Favourite part of the day to create?
For song writing I love to get up early and go out for an English Breakfast and a couple of cups of nice strong coffee. The coffee sets my mind whirring and as soon as I pick up a guitar I tend to start writing. I’ll write for three or four hours and then spend the rest of the day trying to calm down from my coffee shakes.
Method or madness?
A little madness goes a long way. Most of my writing comes in a kind of stream of consciousness way. A little like a waking dream. The method comes later when I pick through what I’ve produced and decide which bits work.
Most influential person?
One of my early mentors was my first Manager Colin Hall. He introduced me to lots of English Folk music and classic Americana which changed my writing style and ultimately led to me collaborating with Mike Lindsay and forming Tunng. He also gave me the confidence to play solo and got me my first shows supporting people like Joe Cocker and Richard Thompson, both at Sheffield City Hall.
First musical love?
Revolver by The Beatles. Great cover art and the song that turned me on to experimental music -‘Tomorrow Never Knows’.
One thing you cannot live with out?
It’s an imaginary instrument and it’s part cello and part modular synth – one of those huge 70’s beasts that fills up half a room. The cello part would bring warmth and beautiful deep rounded tones and the modular part would twist and filter them through a vortex of science fiction wonderment until they throb and glow in the furthest reaches of your chest.
Your biggest break so far?
Meeting Mark Brydon who I co produced the Diagrams album with.
Being played Four Tet‘s album ‘Rounds’ and The Memory Bands‘ first album within ten minutes of each other.
It’s one for bands and producers. There’s a studio in East London owned by Benge from Expanding Records which is full to bursting with vintage synths and other exotic items of electronic wizardry. It’s instant inspiration for anyone who loves the warm hum of analogue circuitry.
The Infinite Fragmented Data Waves of Oxane. I often reblog when I’m writing the Diagrams blog on tumblr and Oxane has a fantastic knack for finding great images.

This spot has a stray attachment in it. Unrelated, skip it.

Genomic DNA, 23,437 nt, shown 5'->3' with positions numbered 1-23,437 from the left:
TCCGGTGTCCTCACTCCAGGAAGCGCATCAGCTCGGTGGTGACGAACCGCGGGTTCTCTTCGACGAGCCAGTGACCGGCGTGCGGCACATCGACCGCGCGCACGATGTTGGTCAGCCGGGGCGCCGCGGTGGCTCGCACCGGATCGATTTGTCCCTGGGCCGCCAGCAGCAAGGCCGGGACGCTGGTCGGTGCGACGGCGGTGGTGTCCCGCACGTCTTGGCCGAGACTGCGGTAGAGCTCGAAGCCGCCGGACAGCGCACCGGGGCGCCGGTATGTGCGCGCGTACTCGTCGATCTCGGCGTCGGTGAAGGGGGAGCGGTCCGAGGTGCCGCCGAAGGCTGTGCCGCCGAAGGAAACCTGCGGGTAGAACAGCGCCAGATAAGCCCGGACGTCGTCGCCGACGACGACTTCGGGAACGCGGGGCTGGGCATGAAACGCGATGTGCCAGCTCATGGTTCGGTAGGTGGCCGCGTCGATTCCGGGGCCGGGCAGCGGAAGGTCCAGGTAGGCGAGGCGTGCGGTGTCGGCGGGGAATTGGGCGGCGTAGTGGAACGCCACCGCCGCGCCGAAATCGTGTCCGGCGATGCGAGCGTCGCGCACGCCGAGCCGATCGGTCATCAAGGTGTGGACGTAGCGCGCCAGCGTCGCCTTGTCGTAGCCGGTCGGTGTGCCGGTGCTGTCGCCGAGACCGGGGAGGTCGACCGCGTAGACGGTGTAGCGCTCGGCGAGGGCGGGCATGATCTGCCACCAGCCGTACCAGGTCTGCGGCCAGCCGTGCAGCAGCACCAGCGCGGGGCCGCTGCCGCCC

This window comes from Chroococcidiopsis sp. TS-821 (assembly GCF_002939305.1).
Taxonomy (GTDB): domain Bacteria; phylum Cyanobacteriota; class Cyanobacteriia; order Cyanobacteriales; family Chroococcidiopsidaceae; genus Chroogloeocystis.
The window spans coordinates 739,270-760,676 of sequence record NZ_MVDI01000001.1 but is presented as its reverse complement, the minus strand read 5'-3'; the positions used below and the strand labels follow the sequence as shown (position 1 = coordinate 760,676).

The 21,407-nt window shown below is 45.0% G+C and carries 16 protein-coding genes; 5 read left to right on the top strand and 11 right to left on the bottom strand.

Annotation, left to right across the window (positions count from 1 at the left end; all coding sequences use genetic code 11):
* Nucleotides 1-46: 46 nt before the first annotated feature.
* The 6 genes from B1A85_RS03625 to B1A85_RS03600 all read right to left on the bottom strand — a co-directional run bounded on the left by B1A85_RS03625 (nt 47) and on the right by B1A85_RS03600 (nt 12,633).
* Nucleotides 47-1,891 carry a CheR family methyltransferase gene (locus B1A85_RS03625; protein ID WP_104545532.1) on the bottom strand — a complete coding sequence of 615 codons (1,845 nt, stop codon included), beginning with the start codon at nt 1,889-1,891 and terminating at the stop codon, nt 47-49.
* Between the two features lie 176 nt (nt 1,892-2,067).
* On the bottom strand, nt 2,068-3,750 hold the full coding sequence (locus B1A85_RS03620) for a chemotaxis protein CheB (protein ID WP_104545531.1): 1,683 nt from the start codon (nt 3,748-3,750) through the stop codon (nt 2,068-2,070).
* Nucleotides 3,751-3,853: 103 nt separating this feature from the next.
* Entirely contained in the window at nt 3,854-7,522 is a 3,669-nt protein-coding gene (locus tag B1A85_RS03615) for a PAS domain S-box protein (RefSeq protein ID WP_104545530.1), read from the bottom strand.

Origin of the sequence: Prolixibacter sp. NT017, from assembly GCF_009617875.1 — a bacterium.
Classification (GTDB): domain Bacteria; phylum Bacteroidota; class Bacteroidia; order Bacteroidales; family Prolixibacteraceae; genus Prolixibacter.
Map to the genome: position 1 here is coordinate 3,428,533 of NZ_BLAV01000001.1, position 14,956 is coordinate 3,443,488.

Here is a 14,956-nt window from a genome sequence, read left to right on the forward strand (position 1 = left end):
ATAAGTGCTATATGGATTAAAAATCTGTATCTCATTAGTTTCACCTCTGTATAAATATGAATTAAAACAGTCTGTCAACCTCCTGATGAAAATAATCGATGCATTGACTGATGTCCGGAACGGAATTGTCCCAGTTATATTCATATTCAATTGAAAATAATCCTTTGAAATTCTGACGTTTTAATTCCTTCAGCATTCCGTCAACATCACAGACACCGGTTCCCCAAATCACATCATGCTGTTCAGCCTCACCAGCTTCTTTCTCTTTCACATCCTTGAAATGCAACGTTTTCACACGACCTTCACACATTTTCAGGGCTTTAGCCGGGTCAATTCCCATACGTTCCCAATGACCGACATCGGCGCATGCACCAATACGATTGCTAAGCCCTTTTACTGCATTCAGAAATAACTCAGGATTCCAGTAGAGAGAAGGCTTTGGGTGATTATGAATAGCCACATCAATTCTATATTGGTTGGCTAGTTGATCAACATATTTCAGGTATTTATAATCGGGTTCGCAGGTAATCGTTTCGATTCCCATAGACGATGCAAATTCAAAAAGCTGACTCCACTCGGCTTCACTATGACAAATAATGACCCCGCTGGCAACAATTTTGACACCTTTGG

Black Light is released 16th January 2012 on Full Time Hobby.
Pinkunoizu – which means “pink noise” in Japanese – is a Copenhagen/Berlin-based difficult-to-categorize band who dropped their acclaimed debut album Free Time Volume One last year via Moringside Records. Their Peep EP was recently released as a limited and already sold-out 12? through Full Time Hobby and crosses so many musical boundaries that we were just blown away. Take the first track: ‘Time Is Like A Melody’ could reasonably be called ‘underwater lo-fi’. It immediately evokes Animal Collective with its submerged, repetitive vocals, background reverb and looping electric guitar.
The band themselves describe their blend as “lo-fi, high-life, modern composition music, nu-folklore, asian 60?s pop and future post-apocalyptic underwater rock”. The EP features an incredible mix of xylophones, radio dials and more conventional instrumentations in 3/4 time, leaving us massively excited for their follow-up LP, set to drop in early 2012. Time to play our 10 x 4 series with Pinkunoizu-mastermind Andreas Pallisgaard:
Method or madness?
The maddest of methods.
Most influential person?
First musical love?
Last musical love?
Chief Commander Ebenezer Obey
One thing you cannot live with out?
One thing you would live without if you could?
The Geiger counter perhaps. Has a cool sound.
Just today I was thinking how that is what I really miss these days. I feel like I’ve seen through everything – in a totally awkward manner. As if there is not much more to discover. Probably the stupidest of feelings one can have.
If you smash a salad head down in the table with the root pointing downwards, you can easily remove that root, and you’ll have nice crisp salad in whole leaves. Huh?!
Last thing that inspired you?
Probably a concert with Keiji Haino, Stephen O’Malley and Oren Ambarchi as a trio playing Hau 2 in Berlin about a month ago. That was incredibly blasting, and massive as hell. Heino especially was interesting to experience – his way of enacting everything he plays on his guitar is way beyond.
Austin’s White Denim are known for giving indie rock a psych-blues twist and losing themselves in static jams. With their upcoming Album D, due May 24 on Full Time Hobby, they dig into psychedelic territory and add even more obscure elements to their yet eclectic sound. With what sounds like subtle elements of electronica White Denim slowly but surely start to evoke memories of folktronica masters The Beta Band, the sorely missed Scottish band. You can watch the video for first single ‘Drug’ below.
White Denim have also compiled a new hour-long spring mixtape called MixDisc2, which features songs and jams from Jeff Simmons, Lee Hazelwood, Emmylou Harris, Alessandro Alessandroni and Amon Duul II. An intense journey through the manifold influences of the band, you can listen or download below. Another track off the album, ‘Anvil Everything’, can be downloaded over at White Denim’s website for the cost of an email-address.